From Publishers Weekly
Starred Review. Author, award-winning poet and professional artists' model Rooney (Reading with Oprah, Something Really Wonderful) uses everything from Roland Barthes quotations to sitcom episode synopses off the internet (specifically, fortunecity.com on Growing Pains) to explore the myths and realities of nude modeling. Despite the fact that it largely consists of sitting still for hours on end, Rooney keeps work stories compelling: "with the sculptors continually approaching... to rotate you slightly... it's like you're on the world's slowest and most boring Teacup Ride." Posing for an advanced sculpting class working on life-sized renderings, Rooney merges her experience with a look at China's ancient Terra Cotta Army; elsewhere she tackles semantics, quoting art historian Kenneth Clark on the difference between "naked" and "nude." Happily, Rooney is perfectly willing to satisfy readers' curiosity upfront in order to move in more philosophical directions, going from awkward first impressions ("the first thing they ask is, 'Like, naked?'") to questions of safety and empowerment ("I feel safer from sexual predation naked in the art studio than I do... clothed on the street"). This esoteric, organic meditation on life as an art object is itself a model of personal writing, perfect for those on either side of the easel.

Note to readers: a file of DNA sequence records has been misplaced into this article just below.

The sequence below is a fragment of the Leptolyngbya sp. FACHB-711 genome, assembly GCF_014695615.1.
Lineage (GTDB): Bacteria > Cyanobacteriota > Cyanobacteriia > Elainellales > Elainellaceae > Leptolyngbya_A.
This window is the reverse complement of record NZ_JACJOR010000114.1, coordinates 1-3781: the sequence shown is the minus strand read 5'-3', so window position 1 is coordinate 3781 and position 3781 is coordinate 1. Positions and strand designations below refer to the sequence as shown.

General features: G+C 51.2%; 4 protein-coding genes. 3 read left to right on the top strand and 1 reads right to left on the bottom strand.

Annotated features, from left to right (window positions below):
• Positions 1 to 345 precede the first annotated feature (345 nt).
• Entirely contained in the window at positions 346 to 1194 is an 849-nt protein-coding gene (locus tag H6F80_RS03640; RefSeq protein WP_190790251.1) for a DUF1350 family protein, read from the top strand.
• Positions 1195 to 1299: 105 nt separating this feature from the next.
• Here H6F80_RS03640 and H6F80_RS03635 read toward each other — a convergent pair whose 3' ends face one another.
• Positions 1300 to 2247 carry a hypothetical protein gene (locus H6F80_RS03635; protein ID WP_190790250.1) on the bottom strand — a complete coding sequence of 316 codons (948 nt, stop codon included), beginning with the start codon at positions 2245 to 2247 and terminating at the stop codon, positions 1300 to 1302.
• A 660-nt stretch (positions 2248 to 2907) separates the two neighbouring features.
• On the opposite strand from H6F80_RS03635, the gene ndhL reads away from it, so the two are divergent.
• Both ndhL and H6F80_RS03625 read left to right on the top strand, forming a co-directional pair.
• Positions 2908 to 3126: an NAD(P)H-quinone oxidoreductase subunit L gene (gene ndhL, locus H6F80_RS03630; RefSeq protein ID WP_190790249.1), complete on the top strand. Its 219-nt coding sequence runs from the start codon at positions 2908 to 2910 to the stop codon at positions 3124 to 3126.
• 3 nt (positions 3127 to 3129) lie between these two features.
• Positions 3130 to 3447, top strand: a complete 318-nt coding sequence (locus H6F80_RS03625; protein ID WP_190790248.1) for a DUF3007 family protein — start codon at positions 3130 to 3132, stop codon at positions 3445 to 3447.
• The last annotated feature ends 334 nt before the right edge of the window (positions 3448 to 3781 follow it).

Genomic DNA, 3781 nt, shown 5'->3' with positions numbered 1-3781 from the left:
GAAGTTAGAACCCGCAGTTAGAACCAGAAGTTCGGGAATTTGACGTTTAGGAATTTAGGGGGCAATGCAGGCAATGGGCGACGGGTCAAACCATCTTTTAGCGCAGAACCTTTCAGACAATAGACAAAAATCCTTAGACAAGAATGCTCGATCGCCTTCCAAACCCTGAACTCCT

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"Ms. Rooney seems as compelling a talent in her future off the pedestal as on"
"a compelling memoir that blends observation, personal revelation and scholarly inquiry"
Los Angeles Times
Kathleen Rooney boldly and bravely dissects what it means to disrobe in the name of artand money. For anyone who wants to know why a woman would prefer to be nude rather than naked (and what the difference is), read Live Nude Girl and find out.
Rachel Kramer Bussel, editor of Best Sex Writing 2009
Though the title of Kathleen Rooneys Live Nude Girl: My Life as an Object seems to promise an external approach to the subject, modeling nude for art classes, the book itself is surprisingly introspective, learned, and thoughtful. While revealing what a nude model does, how she does it and why, what she feels and thinks while doing it, Rooney explores what her profession means to her personally and what it means and has meant to others. The writing is enticing, engaging, inviting, and the anecdotes it tells are irresistible.
Peter Stitt, editor of The Gettysburg Review
If Live Nude Girl caught your eye, promised, beckonedgood. Follow the enticement and youll encounter the thrill of a rigorous and questioning mind in motion.
Lia Purpura, author of On Looking